(1) Reprogram the mind. That is, just throw out any previous business-as-usual thinking and similar rosy scenarios. Nothing will remain as usual, going forward. This also means that people should engage in as much lateral thinking as possible. Do not just come up with Plan B, but come up with Plans C, D, and E as well. People should challenge themselves, and their associates, not just to expect the unexpected, but to begin thinking the unthinkable.
(2) Reduce oil consumption, mercilessly. According to Bakhtiari, the normal 30% of wasted use should be shed offhand. Governments, businesses, and individuals should also pay down debt levels as swiftly as possible, because the effects of T1 will inevitably bring higher inflation and interest rates. Minimize travel of all sorts to economize use of oil-derived fuels, because it is going to happen in any case. Reduce all types of consumption and just plain get leaner and be ready for even bigger cuts. This is as close to where you live as revising home lighting and heating systems, and also includes reducing the size and number of automobiles as soon as possible.
(3) Reuse as much as possible. Many things are easily reusable, but it will require a mental focus to accomplish the effort. Whether it is plastic bags or retreaded tires or outdated appliances, it is important to adopt a new cultural mind-set toward the scarcity of manufactured goods and products. The most important thing to care for and husband may well be fresh water, which is already in short supply and will almost certainly be a precious commodity in the future. Bakhtiari even mentions wood as a future critical commodity.
(4) Recycle as much as possible. Bakhtiari believes that tomorrow’s industrial boom will be in recycling industries on a worldwide scale. Recycling much of what is now considered garbage should be made mandatory, as in Germany or a handful of U.S. cities, such as Seattle and Pittsburgh. Industrial production should design “recycling” into products from the time they are on the drawing board, as is now the case in some sectors of the automobile and computer industries, as well as some other business sectors.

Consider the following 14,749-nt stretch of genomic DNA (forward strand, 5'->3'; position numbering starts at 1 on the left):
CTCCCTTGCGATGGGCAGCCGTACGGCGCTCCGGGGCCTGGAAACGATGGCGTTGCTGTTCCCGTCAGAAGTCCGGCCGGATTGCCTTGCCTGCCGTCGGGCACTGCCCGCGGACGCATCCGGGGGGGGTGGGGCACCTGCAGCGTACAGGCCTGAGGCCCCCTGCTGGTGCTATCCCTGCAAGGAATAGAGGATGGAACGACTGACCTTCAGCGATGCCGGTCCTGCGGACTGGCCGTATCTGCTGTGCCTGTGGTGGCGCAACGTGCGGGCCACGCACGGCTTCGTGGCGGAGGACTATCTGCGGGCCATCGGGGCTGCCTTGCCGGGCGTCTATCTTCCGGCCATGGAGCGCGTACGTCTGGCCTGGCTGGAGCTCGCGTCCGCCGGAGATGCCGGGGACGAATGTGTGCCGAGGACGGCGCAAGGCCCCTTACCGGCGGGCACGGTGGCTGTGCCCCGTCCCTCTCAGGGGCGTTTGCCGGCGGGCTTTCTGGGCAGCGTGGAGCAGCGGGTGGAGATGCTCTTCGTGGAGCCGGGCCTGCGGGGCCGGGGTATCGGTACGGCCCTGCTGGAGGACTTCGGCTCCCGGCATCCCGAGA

(5) Reward people for their efforts. Bakhtiari urges using market incentives to reward people for reducing, reusing, or recycling. It is far better to make use of positive subsidies, instead of negative reinforcement. The implications of Peak Oil are negative enough even without the prospect of negative reinforcement.
Addicted to Oil and Cold Soup
“Whether we like it or not,” said Bakhtiari in a recent posting, “all developed societies are addicted to crude oil and its myriad derivatives.” However, he continues, “Many decision-makers are trying to park ‘Peak Oil’ in the farthest corner of their minds (praying it will go away), and remain in denial that there is no replacement for oil.” Bakhtiari amplified this comment in another discussion: